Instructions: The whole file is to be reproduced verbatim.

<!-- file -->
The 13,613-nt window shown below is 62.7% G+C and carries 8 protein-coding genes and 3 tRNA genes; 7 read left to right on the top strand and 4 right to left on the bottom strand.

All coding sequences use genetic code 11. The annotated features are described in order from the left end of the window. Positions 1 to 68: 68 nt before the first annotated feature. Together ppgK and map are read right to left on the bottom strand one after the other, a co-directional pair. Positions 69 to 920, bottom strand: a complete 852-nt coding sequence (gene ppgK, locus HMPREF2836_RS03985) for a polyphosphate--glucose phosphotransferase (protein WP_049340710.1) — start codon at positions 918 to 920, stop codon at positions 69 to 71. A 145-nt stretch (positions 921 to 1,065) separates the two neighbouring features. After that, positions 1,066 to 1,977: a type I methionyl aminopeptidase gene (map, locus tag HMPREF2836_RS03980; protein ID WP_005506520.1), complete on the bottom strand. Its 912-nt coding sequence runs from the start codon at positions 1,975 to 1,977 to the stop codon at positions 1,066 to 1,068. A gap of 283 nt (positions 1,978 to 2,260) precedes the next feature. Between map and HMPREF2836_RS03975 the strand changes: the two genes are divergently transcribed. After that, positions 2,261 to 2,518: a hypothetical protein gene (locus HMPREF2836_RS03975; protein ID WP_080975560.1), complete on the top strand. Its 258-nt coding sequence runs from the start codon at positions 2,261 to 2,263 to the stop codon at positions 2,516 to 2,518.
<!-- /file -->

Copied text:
The 13,613-nt window shown below is 62.7% G+C and carries 8 protein-coding genes and 3 tRNA genes; 7 read left to right on the top strand and 4 right to left on the bottom strand.

All coding sequences use genetic code 11. The annotated features are described in order from the left end of the window. Positions 1 to 68: 68 nt before the first annotated feature. Together ppgK and map are read right to left on the bottom strand one after the other, a co-directional pair. Positions 69 to 920, bottom strand: a complete 852-nt coding sequence (gene ppgK, locus HMPREF2836_RS03985) for a polyphosphate--glucose phosphotransferase (protein WP_049340710.1) — start codon at positions 918 to 920, stop codon at positions 69 to 71. A 145-nt stretch (positions 921 to 1,065) separates the two neighbouring features. After that, positions 1,066 to 1,977: a type I methionyl aminopeptidase gene (map, locus tag HMPREF2836_RS03980; protein ID WP_005506520.1), complete on the bottom strand. Its 912-nt coding sequence runs from the start codon at positions 1,975 to 1,977 to the stop codon at positions 1,066 to 1,068. A gap of 283 nt (positions 1,978 to 2,260) precedes the next feature. Between map and HMPREF2836_RS03975 the strand changes: the two genes are divergently transcribed. After that, positions 2,261 to 2,518: a hypothetical protein gene (locus HMPREF2836_RS03975; protein ID WP_080975560.1), complete on the top strand. Its 258-nt coding sequence runs from the start codon at positions 2,261 to 2,263 to the stop codon at positions 2,516 to 2,518.